Over 1,300 Russians detained in protests against partial military mobilization
Over 1,300 people have been detained for holding protests on Wednesday against Russian President Vladimir Putin's "partial mobilization" of reservists for the invasion of Ukraine, according to OVD-Info, a Russia-based human rights organization that monitors political persecution in the country.
Why it matters: Hundreds of people organized demonstrations in at least 38 Russian cities, including Moscow and Saint Petersburg, against the order in violation of Russia's anti-protest laws, which outlaw unsanctioned rallies.
- It's the largest wave of demonstrations to erupt since the start of the invasion, when over 1,700 Russians were detained during anti-war protests in February.
One-way flights out of Russia to neighboring countries have either completely sold out or have skyrocketed in price since Putin's mobilization announcement.
- The flights indicate Russian citizens may be attempting to flee the country to avoid being subject to the mobilization order, which may increase fears surrounding closures to the Russian border that broke out at the invasion's start.
By the numbers: Flights from Moscow to Istanbul were sold out for most of this week and the weekend, while tickets were going for "172,188+" rubles (or around $2,805) for Friday on Turkish Airlines' website Wednesday morning.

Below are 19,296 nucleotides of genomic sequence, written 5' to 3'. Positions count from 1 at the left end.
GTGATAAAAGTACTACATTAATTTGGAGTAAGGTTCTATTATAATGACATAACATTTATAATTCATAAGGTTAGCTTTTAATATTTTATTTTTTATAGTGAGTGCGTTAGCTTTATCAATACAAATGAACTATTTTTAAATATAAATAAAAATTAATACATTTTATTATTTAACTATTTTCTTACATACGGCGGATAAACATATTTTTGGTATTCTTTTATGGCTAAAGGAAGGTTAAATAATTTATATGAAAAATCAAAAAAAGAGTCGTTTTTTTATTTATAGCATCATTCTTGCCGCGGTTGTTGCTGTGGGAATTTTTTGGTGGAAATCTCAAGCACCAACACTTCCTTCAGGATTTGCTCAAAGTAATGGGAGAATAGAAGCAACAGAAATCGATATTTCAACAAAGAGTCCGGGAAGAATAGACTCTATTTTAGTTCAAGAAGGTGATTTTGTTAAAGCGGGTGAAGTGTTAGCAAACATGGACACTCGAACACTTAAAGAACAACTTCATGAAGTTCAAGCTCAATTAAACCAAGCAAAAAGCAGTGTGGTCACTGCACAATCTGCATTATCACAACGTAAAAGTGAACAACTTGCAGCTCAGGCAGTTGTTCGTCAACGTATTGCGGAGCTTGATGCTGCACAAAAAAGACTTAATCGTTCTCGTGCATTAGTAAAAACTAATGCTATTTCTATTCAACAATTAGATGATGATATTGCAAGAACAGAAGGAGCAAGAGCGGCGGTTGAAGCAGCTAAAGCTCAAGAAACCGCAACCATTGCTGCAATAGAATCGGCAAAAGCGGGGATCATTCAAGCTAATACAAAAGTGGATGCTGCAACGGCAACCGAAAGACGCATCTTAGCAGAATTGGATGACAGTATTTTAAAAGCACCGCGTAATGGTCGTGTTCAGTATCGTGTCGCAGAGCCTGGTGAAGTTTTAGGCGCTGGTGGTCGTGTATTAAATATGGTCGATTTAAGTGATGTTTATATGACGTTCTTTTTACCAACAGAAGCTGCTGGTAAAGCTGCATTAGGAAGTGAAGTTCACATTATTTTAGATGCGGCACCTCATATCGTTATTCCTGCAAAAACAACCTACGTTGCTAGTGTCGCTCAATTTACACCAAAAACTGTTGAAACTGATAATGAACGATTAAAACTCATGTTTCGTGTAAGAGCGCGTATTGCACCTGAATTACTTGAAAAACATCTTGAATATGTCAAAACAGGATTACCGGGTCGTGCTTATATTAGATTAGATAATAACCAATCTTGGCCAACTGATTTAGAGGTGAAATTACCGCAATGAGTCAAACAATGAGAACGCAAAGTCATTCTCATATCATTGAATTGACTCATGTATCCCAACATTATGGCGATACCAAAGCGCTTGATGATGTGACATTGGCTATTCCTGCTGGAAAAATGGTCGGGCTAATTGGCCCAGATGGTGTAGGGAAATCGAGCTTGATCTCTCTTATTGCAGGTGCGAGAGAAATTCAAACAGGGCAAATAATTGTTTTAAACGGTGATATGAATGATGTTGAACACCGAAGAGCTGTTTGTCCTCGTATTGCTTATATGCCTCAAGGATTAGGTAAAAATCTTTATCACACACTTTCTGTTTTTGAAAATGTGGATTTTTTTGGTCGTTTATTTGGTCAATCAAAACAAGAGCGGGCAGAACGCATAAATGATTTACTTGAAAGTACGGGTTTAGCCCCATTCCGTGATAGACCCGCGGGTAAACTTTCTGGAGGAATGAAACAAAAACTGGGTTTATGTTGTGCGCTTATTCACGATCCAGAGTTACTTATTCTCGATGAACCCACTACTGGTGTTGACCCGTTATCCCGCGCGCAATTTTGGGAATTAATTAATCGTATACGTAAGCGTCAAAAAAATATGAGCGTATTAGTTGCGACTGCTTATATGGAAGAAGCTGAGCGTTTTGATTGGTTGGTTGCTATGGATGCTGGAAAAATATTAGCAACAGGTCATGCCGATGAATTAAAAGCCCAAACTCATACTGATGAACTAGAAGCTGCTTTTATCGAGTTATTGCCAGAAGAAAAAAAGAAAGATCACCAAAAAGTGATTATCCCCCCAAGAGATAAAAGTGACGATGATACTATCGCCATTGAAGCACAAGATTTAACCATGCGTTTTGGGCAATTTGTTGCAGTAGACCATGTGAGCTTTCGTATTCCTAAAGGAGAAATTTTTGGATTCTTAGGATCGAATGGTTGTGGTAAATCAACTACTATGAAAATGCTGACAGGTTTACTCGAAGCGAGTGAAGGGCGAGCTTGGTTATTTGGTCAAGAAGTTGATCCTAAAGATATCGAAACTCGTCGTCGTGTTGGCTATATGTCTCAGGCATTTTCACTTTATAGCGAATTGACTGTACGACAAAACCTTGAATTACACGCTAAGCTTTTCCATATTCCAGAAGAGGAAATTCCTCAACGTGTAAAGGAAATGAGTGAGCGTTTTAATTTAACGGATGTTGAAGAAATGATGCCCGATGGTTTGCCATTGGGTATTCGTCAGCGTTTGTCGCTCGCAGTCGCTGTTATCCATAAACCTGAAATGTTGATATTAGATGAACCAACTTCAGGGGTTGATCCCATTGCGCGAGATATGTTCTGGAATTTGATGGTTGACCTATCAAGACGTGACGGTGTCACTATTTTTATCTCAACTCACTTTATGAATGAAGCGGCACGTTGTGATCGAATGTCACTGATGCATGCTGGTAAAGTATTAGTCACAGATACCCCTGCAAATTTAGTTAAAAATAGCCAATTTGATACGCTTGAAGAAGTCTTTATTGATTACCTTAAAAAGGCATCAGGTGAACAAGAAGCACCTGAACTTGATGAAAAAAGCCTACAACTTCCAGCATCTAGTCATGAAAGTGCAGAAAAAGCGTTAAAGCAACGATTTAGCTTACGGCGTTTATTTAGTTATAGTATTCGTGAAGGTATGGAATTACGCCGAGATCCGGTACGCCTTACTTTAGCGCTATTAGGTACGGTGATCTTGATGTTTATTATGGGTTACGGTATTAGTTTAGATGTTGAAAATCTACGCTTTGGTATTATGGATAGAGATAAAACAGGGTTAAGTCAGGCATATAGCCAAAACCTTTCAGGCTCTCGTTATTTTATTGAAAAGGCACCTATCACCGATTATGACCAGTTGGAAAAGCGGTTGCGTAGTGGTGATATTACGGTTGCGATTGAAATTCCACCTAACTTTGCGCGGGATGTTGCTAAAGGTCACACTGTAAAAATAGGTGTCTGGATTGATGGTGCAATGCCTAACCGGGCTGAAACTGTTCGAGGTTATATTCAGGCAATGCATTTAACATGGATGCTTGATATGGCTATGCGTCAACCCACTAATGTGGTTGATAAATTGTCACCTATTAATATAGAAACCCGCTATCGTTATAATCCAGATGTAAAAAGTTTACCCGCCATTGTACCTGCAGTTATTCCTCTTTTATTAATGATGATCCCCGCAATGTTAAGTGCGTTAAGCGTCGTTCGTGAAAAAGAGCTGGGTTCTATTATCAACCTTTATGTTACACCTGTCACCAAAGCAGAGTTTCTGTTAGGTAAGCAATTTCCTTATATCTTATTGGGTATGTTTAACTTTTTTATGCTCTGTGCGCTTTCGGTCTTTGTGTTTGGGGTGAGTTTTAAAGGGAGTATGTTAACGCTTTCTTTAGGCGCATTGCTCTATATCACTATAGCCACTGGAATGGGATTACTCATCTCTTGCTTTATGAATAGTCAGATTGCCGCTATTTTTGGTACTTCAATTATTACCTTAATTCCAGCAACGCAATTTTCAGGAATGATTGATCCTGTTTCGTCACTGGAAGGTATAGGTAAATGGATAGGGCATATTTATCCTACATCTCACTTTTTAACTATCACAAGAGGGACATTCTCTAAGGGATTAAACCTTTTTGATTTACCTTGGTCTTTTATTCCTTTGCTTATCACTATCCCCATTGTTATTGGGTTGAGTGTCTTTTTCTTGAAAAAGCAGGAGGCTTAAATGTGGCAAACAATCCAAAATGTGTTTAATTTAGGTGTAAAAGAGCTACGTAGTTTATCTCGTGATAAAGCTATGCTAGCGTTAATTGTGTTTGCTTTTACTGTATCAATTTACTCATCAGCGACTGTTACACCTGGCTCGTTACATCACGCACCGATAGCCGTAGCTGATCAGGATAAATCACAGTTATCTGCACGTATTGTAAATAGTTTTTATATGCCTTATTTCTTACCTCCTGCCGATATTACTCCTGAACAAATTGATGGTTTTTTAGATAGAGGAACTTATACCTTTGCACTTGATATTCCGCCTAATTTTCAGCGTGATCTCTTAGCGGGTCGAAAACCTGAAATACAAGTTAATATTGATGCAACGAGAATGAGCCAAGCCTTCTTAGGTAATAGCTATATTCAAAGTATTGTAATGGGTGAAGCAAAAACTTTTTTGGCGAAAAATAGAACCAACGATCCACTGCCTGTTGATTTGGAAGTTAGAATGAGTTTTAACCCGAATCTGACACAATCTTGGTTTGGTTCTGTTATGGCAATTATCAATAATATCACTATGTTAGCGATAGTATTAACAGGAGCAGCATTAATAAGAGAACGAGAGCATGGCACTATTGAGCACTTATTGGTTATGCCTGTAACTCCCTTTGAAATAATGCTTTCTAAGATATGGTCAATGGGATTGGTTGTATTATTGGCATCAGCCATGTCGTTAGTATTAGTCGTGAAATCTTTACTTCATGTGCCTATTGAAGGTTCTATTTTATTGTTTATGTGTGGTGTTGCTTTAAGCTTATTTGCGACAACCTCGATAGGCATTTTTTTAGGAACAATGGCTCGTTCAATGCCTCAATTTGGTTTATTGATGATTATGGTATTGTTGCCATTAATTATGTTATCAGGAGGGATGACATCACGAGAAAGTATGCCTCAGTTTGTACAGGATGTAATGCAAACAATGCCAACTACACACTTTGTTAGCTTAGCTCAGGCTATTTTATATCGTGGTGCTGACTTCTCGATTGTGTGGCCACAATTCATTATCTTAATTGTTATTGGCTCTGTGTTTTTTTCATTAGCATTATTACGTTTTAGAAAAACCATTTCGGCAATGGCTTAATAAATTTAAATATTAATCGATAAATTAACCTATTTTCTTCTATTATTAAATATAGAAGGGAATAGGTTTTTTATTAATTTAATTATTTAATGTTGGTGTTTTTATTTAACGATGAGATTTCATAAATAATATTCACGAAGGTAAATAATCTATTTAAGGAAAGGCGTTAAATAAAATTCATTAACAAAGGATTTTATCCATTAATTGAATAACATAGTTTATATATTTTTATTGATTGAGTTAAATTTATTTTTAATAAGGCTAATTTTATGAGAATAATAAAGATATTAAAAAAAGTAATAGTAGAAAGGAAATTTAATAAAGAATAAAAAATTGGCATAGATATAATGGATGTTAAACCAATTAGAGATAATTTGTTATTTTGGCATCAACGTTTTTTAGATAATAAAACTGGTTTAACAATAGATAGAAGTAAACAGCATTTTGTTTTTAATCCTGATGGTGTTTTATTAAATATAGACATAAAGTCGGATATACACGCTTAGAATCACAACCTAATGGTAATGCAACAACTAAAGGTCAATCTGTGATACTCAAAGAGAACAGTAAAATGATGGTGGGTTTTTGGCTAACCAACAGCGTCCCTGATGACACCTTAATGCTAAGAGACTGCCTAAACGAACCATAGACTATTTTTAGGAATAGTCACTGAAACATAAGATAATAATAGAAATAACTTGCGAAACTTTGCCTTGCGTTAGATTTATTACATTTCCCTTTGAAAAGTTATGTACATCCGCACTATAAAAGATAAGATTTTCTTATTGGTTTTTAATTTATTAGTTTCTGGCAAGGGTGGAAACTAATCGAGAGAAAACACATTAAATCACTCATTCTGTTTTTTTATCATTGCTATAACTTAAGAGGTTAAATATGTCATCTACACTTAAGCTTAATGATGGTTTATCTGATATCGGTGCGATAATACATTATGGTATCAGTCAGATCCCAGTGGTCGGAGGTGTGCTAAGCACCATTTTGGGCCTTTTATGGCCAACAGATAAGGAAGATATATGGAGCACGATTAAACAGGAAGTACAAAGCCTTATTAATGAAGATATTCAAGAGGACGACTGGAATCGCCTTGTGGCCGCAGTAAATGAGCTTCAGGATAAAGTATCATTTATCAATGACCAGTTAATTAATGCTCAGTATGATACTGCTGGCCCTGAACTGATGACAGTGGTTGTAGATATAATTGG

- As of Wednesday morning, tickets offered on Aviasales — Russia's most popular air travel booking site — to the capitals of Turkey, Armenia, Azerbaijan and Uzbekistan could not be bought for earlier than Friday, said the RBC Group, a Moscow-based media group.
- Fights on Aeroflot, Russia's flagship airline, from Moscow to Dubai were unavailable until Sept. 28 and going for 110,565 Rubles (around $1,800).
- Aeroflot and S7, another Russian airliner, said they were not limiting ticket sales in response to the partial mobilization, according to an analytics resource on the Russian air transportation industry.
The big picture: Around 300,000 reservists will be drafted for the war in Ukraine, Russian Defense Minister Sergei Shoigu said after Putin's address.
- Shoigu also disclosed that nearly 6,000 Russian soldiers have died in Ukraine since the start of the invasion, though U.S. officials have estimated that around 15,000 Russian troops have been killed.
- Putin announced the partial mobilization after the Russian military suffered major territorial reversals in south and northeast Ukraine from counteroffensives.